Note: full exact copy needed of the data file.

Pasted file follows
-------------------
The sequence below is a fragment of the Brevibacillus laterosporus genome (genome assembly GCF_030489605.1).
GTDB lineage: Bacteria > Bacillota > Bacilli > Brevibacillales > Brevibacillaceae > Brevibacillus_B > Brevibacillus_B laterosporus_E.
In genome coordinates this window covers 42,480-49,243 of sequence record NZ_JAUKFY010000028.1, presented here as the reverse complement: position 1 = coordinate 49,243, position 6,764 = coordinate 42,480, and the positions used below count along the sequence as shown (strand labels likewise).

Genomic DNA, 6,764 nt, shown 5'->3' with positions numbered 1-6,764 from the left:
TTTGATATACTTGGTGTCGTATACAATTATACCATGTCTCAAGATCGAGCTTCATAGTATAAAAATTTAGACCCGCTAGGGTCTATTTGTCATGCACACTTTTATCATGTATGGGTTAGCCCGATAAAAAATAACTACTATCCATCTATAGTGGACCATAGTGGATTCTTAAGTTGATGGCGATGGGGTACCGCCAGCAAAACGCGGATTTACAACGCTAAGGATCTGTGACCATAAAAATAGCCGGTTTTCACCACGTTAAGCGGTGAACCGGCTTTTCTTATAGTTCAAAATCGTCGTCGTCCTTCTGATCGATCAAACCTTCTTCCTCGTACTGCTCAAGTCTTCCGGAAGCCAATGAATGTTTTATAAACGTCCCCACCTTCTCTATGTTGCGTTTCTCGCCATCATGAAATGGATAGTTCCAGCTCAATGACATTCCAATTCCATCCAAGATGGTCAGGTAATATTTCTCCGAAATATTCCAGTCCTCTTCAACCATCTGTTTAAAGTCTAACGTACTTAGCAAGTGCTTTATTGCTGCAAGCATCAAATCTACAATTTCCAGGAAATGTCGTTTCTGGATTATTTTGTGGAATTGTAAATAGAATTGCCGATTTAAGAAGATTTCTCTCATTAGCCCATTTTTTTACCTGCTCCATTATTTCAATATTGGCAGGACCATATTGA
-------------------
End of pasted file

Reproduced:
The sequence below is a fragment of the Brevibacillus laterosporus genome (genome assembly GCF_030489605.1).
GTDB lineage: Bacteria > Bacillota > Bacilli > Brevibacillales > Brevibacillaceae > Brevibacillus_B > Brevibacillus_B laterosporus_E.
In genome coordinates this window covers 42,480-49,243 of sequence record NZ_JAUKFY010000028.1, presented here as the reverse complement: position 1 = coordinate 49,243, position 6,764 = coordinate 42,480, and the positions used below count along the sequence as shown (strand labels likewise).

Genomic DNA, 6,764 nt, shown 5'->3' with positions numbered 1-6,764 from the left:
TTTGATATACTTGGTGTCGTATACAATTATACCATGTCTCAAGATCGAGCTTCATAGTATAAAAATTTAGACCCGCTAGGGTCTATTTGTCATGCACACTTTTATCATGTATGGGTTAGCCCGATAAAAAATAACTACTATCCATCTATAGTGGACCATAGTGGATTCTTAAGTTGATGGCGATGGGGTACCGCCAGCAAAACGCGGATTTACAACGCTAAGGATCTGTGACCATAAAAATAGCCGGTTTTCACCACGTTAAGCGGTGAACCGGCTTTTCTTATAGTTCAAAATCGTCGTCGTCCTTCTGATCGATCAAACCTTCTTCCTCGTACTGCTCAAGTCTTCCGGAAGCCAATGAATGTTTTATAAACGTCCCCACCTTCTCTATGTTGCGTTTCTCGCCATCATGAAATGGATAGTTCCAGCTCAATGACATTCCAATTCCATCCAAGATGGTCAGGTAATATTTCTCCGAAATATTCCAGTCCTCTTCAACCATCTGTTTAAAGTCTAACGTACTTAGCAAGTGCTTTATTGCTGCAAGCATCAAATCTACAATTTCCAGGAAATGTCGTTTCTGGATTATTTTGTGGAATTGTAAATAGAATTGCCGATTTAAGAAGATTTCTCTCATTAGCCCATTTTTTTACCTGCTCCATTATTTCAATATTGGCAGGACCATATTGA